What chemicals are used to treat the drinking water and how are they adjusted to the quality of the water coming in?
There are various chemical additions that we use to ensure that we meet and, or surpass the regulatory agencies’ (EPA and MDEQ) standards for safe drinking water. Some of the core chemicals that are used at each plant are aluminum sulfate (used in the treatment process to coagulate small suspended particles in water), chlorine (used as a disinfectant in the treatment and distribution process), fluoride (used to prevent tooth decay) and phosphate (used for corrosion control). At Water Works Park only, Ozone is used as the primary disinfectant in the treatment process.
When GLWA treats wastewater, does it remove all solids (sludge) before discharging into the river?
Yes. Our treatment process is comprehensive, and we often return water to the environment cleaner than the water that we pump through our intake for treatment at our drinking water treatment plants.
What chemicals are used to treat the wastewater?
The chemicals we use to treat the liquid waste are: ferric chloride to remove phosphorus; chlorine to disinfect, killing disease causing bacteria; and sulfur dioxide to remove any residual chlorine. We also use chemicals to treat the solid waste. There are polymers to thicken the solids and lime for those solids transported to a landfill to reduce odors and limit attraction to insects and animals. We have facilities within the collection system that store excess wet weather flow and treat the flow if the volume is too large. Stored flows are pumped back to the system for treatment at the Wastewater Treatment Plant. These wet weather facilities use sodium hypochlorite, which is high strength bleach, to disinfect flow prior to discharge.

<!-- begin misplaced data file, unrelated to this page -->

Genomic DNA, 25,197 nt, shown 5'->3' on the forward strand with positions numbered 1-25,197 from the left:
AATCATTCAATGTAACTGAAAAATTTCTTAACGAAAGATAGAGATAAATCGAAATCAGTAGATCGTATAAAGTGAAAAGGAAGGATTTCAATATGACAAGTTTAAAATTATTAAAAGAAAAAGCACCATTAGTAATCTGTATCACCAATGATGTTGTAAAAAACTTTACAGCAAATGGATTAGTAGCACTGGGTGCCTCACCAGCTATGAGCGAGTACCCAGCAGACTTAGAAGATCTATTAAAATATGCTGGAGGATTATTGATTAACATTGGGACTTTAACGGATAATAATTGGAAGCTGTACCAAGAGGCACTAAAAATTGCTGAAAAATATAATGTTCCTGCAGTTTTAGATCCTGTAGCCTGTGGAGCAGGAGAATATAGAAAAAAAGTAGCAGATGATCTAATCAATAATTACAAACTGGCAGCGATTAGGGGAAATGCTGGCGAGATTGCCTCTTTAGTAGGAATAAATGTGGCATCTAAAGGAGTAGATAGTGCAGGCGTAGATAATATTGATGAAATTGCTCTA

Is the big site in southwest Detroit the ONLY treatment plant?
Yes, our Wastewater Treatment Plant is the only wastewater treatment plant in the GLWA system, and it is also the largest in North America. There are other wastewater plants throughout the Metro Detroit region, however.
When Macomb and Oakland Counties do sewage releases rather than send it to GLWA for treatment, how much money is Detroit LOSING and they are SAVING?
Macomb and Oakland Counties have permitted treated discharges of excess wet weather flow, as you have stated. It is not a choice for Macomb and Oakland counties to send flow to their wet weather facilities rather than to the regional system. Their facilities are permitted and designed to only take the excess flow that pipes cannot accommodate. They treat and discharge the flow as prescribed by permits and operational plans as regulated by the MDEQ. Each GLWA customer is charged a “share” or percentage of the cost to run the wastewater collection and treatment system based on historic flows and the strength of the flows. Because the excess wet weather flows that are treated and discharged by Oakland and Macomb Counties do not come into the regional system, the charge structure does not consider them. As such, there is no “losing” and “saving” occurring because of these discharges.
Is this sewer water metered so the amounts can be billed accordingly?
As was stated above, our charge structure is not based directly on flow actual volumes. However, volumes are a part of the calculation of the “share” or percentage allocated to each customer. Because volumes are an important part of the “share” calculation, nearly all the sewer customers are metered. Detroit, Dearborn and Highland Park flows are not completely metered because of the large number of interconnections with the regional pipes. In these cases, hydraulic modeling, meters within the regional pipes and billing data is used to calculate volumes used in the “share” calculations.